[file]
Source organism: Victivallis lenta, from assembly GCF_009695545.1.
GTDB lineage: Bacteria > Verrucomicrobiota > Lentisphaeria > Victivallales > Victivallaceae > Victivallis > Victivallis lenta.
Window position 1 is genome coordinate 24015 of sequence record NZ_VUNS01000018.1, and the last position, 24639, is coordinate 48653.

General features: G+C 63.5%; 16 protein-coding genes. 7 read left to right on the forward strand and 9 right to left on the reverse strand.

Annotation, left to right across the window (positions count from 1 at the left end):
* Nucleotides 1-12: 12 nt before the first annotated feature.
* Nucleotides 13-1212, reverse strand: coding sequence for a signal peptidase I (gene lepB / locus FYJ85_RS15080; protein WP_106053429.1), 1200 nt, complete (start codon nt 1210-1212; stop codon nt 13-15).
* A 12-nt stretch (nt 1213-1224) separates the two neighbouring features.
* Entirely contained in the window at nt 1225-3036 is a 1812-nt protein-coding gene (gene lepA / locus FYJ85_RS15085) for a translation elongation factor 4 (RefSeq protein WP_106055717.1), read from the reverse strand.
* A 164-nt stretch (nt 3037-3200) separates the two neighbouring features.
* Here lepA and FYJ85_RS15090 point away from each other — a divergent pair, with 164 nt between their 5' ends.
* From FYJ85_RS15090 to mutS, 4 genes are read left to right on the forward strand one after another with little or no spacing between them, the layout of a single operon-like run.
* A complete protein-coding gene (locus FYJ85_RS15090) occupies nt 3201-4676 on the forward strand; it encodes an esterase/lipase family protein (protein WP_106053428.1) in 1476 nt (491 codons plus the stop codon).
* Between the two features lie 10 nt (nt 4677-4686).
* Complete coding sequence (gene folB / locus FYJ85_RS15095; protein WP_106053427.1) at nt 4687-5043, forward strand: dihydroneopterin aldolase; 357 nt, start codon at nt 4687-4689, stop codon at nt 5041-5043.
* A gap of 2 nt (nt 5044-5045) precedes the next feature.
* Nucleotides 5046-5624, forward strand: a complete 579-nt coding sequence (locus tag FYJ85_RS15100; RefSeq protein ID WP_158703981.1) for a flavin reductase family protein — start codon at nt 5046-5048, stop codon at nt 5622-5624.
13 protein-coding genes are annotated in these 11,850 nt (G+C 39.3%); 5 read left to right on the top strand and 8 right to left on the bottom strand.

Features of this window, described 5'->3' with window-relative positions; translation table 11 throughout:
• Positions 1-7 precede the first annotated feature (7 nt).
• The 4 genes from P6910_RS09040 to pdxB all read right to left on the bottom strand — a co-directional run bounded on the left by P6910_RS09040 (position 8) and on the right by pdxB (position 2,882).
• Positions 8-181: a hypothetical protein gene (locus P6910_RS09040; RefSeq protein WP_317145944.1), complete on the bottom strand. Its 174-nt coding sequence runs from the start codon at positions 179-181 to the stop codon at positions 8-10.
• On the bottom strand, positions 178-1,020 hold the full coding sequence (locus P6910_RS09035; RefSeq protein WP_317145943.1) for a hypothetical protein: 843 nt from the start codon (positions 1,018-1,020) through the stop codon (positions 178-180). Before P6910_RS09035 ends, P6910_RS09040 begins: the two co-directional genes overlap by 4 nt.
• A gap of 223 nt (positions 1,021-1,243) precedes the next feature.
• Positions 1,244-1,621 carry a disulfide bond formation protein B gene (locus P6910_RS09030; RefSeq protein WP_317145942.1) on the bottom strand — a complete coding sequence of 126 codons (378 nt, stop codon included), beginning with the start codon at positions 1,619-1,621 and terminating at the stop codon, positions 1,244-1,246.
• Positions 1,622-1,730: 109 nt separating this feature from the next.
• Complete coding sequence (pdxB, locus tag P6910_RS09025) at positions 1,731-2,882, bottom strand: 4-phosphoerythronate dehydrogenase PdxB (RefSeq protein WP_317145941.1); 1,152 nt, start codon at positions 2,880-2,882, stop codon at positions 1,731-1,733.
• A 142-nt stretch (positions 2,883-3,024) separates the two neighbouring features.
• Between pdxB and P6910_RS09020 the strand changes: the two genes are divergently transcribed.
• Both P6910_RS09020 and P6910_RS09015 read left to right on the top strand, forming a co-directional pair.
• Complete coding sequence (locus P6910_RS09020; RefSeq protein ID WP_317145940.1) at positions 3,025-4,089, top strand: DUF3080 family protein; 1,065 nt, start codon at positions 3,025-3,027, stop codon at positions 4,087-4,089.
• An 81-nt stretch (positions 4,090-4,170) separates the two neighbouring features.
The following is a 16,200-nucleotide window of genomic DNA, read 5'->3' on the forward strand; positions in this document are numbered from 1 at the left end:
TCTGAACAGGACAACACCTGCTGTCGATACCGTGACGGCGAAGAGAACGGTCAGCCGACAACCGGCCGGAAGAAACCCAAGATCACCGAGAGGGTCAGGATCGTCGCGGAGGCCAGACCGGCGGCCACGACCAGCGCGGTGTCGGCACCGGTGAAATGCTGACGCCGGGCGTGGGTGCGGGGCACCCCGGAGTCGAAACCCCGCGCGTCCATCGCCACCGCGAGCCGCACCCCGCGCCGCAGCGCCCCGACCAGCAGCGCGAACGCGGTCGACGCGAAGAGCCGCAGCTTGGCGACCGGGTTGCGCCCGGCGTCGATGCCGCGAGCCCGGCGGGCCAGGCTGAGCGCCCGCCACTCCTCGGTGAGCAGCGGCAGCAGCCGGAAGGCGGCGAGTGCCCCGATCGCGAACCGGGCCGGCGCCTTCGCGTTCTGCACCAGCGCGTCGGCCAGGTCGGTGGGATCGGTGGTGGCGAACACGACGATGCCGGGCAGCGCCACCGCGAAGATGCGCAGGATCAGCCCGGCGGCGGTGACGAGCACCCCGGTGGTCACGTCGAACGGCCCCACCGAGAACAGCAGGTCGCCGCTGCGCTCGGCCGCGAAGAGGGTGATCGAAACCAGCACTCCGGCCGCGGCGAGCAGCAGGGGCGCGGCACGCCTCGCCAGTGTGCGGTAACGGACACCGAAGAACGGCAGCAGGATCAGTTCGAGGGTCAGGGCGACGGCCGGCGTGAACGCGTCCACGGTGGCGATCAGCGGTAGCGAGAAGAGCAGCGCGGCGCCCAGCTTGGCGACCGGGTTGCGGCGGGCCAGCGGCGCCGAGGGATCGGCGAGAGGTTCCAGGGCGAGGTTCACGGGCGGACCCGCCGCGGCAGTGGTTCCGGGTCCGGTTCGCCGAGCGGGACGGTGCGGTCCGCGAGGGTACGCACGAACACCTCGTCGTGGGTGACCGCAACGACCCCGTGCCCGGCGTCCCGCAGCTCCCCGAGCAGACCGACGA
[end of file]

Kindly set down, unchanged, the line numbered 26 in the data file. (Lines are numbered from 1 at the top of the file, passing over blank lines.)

• Positions 1,622-1,730: 109 nt separating this feature from the next.